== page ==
S'pore firms got $27.4 billion in grants last year, with $17.4 billion approved in loans

Between April and December last year, a total of $22.6 billion was given out under the Jobs Support Scheme.
Between April and December last year, a total of $22.6 billion was given out under the Jobs Support Scheme.ST PHOTO: JOEL CHAN

SINGAPORE - Businesses here got a total of $27.4 billion in grants last year, the bulk of which went towards subsidising wages under the Jobs Support Scheme (JSS).

Another $17.4 billion in loans was approved between March and December, under schemes set up to ensure viable firms retained access to credit amid the Covid-19 pandemic.

These figures were disclosed by the Finance Ministry (MOF) on Thursday (Feb 11), in a report on the impact of last year's Budget measures to help Singapore tackle the crisis.

Early data has been encouraging, the ministry added, saying: "The schemes appear to be reaching the intended target groups and achieving the objectives of preserving jobs and cushioning the shocks to businesses and households."

Between April and December last year, a total of $22.6 billion was given out under the JSS, which subsidised a portion of employee wages to help firms keep from laying off staff.

Support was tiered depending on how heavily sectors were impacted by the pandemic, with Tier 1 firms getting about $1 million each or $2 billion in total.

However, Tier 3 firms - the least-affected group - got the largest share overall, as they formed the largest share of the economy. The payout for each firm in this tier was about $100,000.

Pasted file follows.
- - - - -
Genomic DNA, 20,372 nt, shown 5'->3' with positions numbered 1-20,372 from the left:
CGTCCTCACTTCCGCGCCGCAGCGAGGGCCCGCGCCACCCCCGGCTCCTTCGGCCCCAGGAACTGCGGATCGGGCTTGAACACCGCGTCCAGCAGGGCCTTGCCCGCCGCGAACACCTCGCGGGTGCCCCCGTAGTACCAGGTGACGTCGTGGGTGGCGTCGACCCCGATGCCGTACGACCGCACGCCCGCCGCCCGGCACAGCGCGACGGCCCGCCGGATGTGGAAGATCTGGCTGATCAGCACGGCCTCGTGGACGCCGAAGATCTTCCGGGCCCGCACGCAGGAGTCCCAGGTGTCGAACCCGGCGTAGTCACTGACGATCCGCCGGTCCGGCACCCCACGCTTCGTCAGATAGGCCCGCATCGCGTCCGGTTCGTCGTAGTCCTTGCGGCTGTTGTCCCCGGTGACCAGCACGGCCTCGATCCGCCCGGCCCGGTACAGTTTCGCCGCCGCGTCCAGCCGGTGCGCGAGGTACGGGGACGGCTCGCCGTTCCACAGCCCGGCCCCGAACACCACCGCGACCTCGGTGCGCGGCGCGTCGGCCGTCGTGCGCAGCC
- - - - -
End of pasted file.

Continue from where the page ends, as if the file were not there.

The Monetary Authority of Singapore has estimated that the economic support measures rolled out during the Covid-19 pandemic helped to save or create around 155,000 jobs over this year and last year, with the JSS accounting for half this impact.

In its report, MOF noted that Tier 1 and 2 firms made up 42 per cent of the 28,000 job losses from January to March, which was significantly higher than its pre-crisis share of employment.

But when the JSS kicked in, firms in this group contributed towards 22 per cent of the 101,000 job losses between March and July.

"This suggests that the higher level of support to the most adversely affected firms could have helped them retain their workers," it said.

Apart from the JSS, firms also received grants under schemes such as foreign worker levy rebates, the Wage Credit Scheme that co-funds wage increases, and the Small and Medium Enterprise (SME) rental grant.

The wholesale trade and construction sectors got the highest disbursements overall, partly due to the large number of firms in these industries, MOF said.

Roughly 90 per cent of grant funding came from the JSS in the wholesale trade, professional services and financial services sectors. In contrast, foreign worker levy rebates accounted for around 40 per cent of grants received in the construction industry.

In total, businesses got $25.9 billion more in grants last year than the $1.5 billion given out in 2019.

MOF also noted that three financing schemes - the Temporary Bridging Loan Programme, Enhanced Working Capital Loan and Enhanced Trade Loan - supported over 20,000 firms in access loans worth $17.4 billion.

This was more than 13 times the $1.3 billion supported through comparable Enterprise Singapore schemes for the whole of 2019, it said.

Around 90 per cent of the businesses who benefited were SMEs, with application success rates over 90 per cent. The wholesale trade, construction, and manufacturing sectors received the largest amount of approved loans in total.

The Ministry of Trade and Industry's preliminary analysis has found that these financing schemes led to improvements in firm-level outcomes, such as supporting employment and average wages.